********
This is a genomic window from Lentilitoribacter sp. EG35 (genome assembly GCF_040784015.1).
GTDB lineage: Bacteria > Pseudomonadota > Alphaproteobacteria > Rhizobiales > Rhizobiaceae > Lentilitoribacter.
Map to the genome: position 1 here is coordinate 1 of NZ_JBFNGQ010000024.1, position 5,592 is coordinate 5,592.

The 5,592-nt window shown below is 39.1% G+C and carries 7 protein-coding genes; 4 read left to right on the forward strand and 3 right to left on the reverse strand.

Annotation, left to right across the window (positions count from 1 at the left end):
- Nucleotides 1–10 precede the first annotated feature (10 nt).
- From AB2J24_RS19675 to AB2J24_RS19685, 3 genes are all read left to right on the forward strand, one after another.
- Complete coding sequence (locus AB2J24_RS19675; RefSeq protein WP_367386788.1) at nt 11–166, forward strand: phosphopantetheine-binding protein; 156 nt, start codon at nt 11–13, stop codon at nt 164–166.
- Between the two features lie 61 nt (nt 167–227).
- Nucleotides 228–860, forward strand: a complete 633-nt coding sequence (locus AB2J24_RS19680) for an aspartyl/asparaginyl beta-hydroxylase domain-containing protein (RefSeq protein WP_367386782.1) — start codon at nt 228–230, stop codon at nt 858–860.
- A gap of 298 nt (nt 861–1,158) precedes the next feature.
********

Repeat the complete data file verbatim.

This is a genomic window from Lentilitoribacter sp. EG35 (genome assembly GCF_040784015.1).
GTDB lineage: Bacteria > Pseudomonadota > Alphaproteobacteria > Rhizobiales > Rhizobiaceae > Lentilitoribacter.
Map to the genome: position 1 here is coordinate 1 of NZ_JBFNGQ010000024.1, position 5,592 is coordinate 5,592.

The 5,592-nt window shown below is 39.1% G+C and carries 7 protein-coding genes; 4 read left to right on the forward strand and 3 right to left on the reverse strand.

Annotation, left to right across the window (positions count from 1 at the left end):
- Nucleotides 1–10 precede the first annotated feature (10 nt).
- From AB2J24_RS19675 to AB2J24_RS19685, 3 genes are all read left to right on the forward strand, one after another.
- Complete coding sequence (locus AB2J24_RS19675; RefSeq protein WP_367386788.1) at nt 11–166, forward strand: phosphopantetheine-binding protein; 156 nt, start codon at nt 11–13, stop codon at nt 164–166.
- Between the two features lie 61 nt (nt 167–227).
- Nucleotides 228–860, forward strand: a complete 633-nt coding sequence (locus AB2J24_RS19680) for an aspartyl/asparaginyl beta-hydroxylase domain-containing protein (RefSeq protein WP_367386782.1) — start codon at nt 228–230, stop codon at nt 858–860.
- A gap of 298 nt (nt 861–1,158) precedes the next feature.